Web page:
A Dream of Red Mansions – Chapter 113


Chapter 113

Repenting Her Sins Xifeng Seeks Help

from a Village Woman

Relinquishing Her Resentment ZUuan Is

Touched by Her Besotted Master

Concubine Zhao, throwing a fit in the temple, babbled even more wildly once the main party had left, to the consternation of the few who re­mained there. When two serving-women tried to lift her up she insisted on kneeling, raving and weeping by turns. Then, grovelling, she begged for mercy.

“You’re beating me to death, Master Red Beard!” she cried. “I shall never dare do such a thing again!”

Presently, wringing her hands, she shrieked with pain, her eyes nearly starting from her head, blood trickling from her mouth, her hair dishev­elled. The attendants were afraid to go near her.

By nightfall her voice was so hoarse that she sounded like a ghost wailing. The women, not daring to stay with her, called in a few bold men to keep her company. Sometimes she fainted away then after a while came round, keeping up a commotion all night. The next day she was speechless but with her face contorted kept tearing her clothes and bar­ing her breasts, as if someone were stripping her. Though unable to utter a sound, the poor creature’s agony was painful to witness.

At this critical juncture a doctor arrived. He dared not go near her to feel her pulse but warned them to prepare for the funeral.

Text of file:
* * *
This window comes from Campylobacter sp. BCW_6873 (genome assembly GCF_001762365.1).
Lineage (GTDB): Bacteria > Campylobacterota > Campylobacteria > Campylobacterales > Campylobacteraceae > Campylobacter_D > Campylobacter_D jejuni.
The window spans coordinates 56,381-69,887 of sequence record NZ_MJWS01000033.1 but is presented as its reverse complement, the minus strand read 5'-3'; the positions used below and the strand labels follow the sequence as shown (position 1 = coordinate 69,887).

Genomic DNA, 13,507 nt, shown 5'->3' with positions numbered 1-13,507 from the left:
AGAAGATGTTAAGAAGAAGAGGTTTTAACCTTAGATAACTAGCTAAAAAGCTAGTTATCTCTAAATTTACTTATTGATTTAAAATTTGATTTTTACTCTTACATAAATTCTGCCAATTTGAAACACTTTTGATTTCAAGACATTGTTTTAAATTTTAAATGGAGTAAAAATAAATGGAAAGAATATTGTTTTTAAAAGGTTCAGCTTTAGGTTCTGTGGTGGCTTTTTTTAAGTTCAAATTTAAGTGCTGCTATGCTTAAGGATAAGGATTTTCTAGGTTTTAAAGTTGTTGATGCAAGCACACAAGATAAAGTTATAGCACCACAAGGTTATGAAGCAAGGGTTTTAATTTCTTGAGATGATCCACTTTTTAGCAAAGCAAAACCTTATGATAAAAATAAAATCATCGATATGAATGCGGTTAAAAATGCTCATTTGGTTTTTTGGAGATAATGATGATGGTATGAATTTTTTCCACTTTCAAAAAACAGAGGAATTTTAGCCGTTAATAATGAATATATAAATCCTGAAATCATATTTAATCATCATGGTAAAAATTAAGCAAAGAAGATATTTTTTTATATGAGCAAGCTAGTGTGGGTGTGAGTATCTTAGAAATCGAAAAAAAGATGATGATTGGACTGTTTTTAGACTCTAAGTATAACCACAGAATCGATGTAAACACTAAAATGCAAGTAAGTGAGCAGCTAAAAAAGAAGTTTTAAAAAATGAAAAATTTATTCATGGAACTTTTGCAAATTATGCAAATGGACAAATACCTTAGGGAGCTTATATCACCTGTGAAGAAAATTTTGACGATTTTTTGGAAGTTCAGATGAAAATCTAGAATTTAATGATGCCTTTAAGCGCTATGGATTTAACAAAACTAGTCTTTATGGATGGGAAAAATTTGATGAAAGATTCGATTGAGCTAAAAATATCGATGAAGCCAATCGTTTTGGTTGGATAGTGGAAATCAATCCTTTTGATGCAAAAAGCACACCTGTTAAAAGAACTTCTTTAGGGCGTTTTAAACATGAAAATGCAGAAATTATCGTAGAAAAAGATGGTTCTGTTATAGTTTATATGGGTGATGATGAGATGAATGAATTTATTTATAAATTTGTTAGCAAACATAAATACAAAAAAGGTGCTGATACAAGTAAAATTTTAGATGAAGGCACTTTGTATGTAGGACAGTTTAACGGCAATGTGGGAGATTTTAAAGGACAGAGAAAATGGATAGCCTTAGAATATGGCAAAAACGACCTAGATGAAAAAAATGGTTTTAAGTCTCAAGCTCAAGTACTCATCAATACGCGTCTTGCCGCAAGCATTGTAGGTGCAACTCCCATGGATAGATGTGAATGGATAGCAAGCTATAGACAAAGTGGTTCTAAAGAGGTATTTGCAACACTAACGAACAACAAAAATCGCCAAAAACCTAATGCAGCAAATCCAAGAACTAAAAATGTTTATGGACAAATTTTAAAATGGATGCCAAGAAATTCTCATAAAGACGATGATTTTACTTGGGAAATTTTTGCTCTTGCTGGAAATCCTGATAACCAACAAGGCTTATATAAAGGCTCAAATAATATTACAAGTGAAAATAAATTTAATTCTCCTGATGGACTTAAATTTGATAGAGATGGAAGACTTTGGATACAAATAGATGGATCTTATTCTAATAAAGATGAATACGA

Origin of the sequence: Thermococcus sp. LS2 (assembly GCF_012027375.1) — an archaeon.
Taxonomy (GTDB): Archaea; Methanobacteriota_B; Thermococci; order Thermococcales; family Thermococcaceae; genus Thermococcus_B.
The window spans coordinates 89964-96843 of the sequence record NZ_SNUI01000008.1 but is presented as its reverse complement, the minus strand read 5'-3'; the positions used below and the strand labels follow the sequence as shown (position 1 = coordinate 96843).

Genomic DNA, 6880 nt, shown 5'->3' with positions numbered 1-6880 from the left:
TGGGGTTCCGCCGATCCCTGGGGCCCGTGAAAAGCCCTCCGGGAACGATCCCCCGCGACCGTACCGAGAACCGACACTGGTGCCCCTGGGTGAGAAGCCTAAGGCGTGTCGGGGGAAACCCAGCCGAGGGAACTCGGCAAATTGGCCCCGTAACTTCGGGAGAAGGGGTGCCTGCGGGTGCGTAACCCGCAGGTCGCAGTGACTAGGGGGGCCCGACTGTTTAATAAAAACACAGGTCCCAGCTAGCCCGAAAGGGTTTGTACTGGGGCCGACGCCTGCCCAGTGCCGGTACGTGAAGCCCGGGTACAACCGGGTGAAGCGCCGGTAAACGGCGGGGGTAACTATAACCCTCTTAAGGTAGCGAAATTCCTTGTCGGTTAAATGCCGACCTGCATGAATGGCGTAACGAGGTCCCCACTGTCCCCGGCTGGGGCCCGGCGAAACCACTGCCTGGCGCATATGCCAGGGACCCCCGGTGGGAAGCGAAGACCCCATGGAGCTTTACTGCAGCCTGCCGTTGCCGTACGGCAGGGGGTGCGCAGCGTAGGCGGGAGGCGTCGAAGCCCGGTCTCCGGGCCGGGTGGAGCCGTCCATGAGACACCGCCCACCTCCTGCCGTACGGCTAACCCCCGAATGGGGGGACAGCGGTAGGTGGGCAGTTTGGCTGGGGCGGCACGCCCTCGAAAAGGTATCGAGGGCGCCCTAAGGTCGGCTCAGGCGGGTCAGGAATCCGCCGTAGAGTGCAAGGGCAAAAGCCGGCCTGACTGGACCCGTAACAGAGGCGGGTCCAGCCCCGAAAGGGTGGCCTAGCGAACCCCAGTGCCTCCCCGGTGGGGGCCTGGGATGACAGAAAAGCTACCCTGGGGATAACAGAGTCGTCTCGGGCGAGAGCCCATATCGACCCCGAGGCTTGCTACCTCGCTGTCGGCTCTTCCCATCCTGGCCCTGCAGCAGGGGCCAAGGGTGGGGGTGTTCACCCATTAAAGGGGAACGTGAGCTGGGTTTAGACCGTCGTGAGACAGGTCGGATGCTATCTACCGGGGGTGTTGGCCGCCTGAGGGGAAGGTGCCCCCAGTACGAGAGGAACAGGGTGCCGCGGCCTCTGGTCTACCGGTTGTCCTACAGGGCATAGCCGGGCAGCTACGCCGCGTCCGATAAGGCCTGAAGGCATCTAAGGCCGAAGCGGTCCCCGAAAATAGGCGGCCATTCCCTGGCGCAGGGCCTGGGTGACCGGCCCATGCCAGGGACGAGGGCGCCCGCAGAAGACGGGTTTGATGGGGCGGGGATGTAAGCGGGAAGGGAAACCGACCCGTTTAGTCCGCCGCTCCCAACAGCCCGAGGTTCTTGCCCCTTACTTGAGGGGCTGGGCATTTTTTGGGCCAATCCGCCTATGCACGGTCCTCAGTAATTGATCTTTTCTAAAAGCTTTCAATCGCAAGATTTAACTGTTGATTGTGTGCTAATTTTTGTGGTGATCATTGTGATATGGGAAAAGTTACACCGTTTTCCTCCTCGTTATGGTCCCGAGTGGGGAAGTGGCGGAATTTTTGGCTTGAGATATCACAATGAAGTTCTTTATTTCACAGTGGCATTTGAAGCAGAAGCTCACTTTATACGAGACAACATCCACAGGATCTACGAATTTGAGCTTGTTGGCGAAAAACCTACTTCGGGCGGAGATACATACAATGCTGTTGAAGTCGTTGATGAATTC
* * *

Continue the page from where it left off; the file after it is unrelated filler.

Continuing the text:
As he rose to leave, the steward who had brought him pleaded, “Please examine her pulse, sir, so that I can report it to our master.”

When the doctor complied the pulse had already stopped beating. Jia Huan hearing this burst out howling, and the others turned all their atten­tion to him, ignoring Concubine Zhao as she lay there dead. Only kindly Concubine Zhou thought to herself, “So this is the end of a concubine! Though she at least had a son. Heaven knows what it will be like when I die!” This reflection pained her.

The steward hurried back to inform Jia Zheng, who sent people to attend to Concubine Zhao’s funeral and keep Huan company there for three days before bringing him back. After the steward’s return the news spread like wildfire that Concubine Zhao had been tortured to death by the King of Hell because she had plotted murder.

Some predicted, “Madam Lian must be done for too, if Concubine Zhao said it was she who denounced her.”